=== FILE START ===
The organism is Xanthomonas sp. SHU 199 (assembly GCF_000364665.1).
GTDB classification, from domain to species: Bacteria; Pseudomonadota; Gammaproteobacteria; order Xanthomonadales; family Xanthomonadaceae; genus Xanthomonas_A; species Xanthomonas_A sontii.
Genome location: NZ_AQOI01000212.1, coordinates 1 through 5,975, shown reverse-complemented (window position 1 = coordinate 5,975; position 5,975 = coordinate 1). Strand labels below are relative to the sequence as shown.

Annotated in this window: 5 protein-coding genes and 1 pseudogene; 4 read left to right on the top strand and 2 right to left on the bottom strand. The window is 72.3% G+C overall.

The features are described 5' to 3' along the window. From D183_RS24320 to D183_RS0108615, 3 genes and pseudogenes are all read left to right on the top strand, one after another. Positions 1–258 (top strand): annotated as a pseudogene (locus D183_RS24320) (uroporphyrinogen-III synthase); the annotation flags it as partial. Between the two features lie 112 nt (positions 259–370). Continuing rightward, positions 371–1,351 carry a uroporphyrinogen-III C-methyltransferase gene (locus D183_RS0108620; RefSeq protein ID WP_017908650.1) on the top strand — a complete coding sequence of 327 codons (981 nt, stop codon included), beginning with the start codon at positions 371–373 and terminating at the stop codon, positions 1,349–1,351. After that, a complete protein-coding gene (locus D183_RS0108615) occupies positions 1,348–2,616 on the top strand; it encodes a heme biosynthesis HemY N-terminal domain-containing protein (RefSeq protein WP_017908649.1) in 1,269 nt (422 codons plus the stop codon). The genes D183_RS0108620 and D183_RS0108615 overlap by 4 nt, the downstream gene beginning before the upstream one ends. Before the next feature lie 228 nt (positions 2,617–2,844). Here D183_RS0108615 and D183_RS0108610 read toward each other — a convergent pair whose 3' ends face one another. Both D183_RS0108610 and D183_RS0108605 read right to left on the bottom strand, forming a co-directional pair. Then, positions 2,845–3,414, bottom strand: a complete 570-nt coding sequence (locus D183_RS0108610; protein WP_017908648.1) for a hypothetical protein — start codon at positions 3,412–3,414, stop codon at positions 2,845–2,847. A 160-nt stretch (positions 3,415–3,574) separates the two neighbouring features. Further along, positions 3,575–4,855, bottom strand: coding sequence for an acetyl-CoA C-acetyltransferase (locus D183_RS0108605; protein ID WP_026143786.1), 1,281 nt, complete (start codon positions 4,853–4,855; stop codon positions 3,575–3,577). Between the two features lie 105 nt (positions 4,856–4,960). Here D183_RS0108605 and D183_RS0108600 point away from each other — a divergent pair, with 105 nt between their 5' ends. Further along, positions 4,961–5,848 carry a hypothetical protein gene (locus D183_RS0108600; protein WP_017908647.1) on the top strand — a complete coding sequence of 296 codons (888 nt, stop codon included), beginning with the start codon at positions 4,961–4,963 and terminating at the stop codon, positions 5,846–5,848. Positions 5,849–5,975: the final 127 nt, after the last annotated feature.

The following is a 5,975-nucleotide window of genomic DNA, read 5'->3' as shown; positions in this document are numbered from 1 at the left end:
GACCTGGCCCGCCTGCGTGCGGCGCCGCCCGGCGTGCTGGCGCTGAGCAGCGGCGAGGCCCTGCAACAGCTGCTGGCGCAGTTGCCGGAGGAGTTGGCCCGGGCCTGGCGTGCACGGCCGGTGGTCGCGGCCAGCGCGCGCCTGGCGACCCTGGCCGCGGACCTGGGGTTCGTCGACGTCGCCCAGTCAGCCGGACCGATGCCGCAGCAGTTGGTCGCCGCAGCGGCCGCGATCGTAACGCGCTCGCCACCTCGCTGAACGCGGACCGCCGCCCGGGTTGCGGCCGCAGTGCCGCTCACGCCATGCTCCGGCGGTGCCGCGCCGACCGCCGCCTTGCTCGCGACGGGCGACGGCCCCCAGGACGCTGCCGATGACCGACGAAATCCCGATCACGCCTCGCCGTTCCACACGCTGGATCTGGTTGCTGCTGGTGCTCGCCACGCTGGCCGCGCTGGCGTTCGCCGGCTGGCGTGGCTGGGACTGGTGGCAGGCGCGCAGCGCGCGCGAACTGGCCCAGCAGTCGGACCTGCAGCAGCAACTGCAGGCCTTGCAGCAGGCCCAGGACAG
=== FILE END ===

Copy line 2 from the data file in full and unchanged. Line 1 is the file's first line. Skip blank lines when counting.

GTDB classification, from domain to species: Bacteria; Pseudomonadota; Gammaproteobacteria; order Xanthomonadales; family Xanthomonadaceae; genus Xanthomonas_A; species Xanthomonas_A sontii.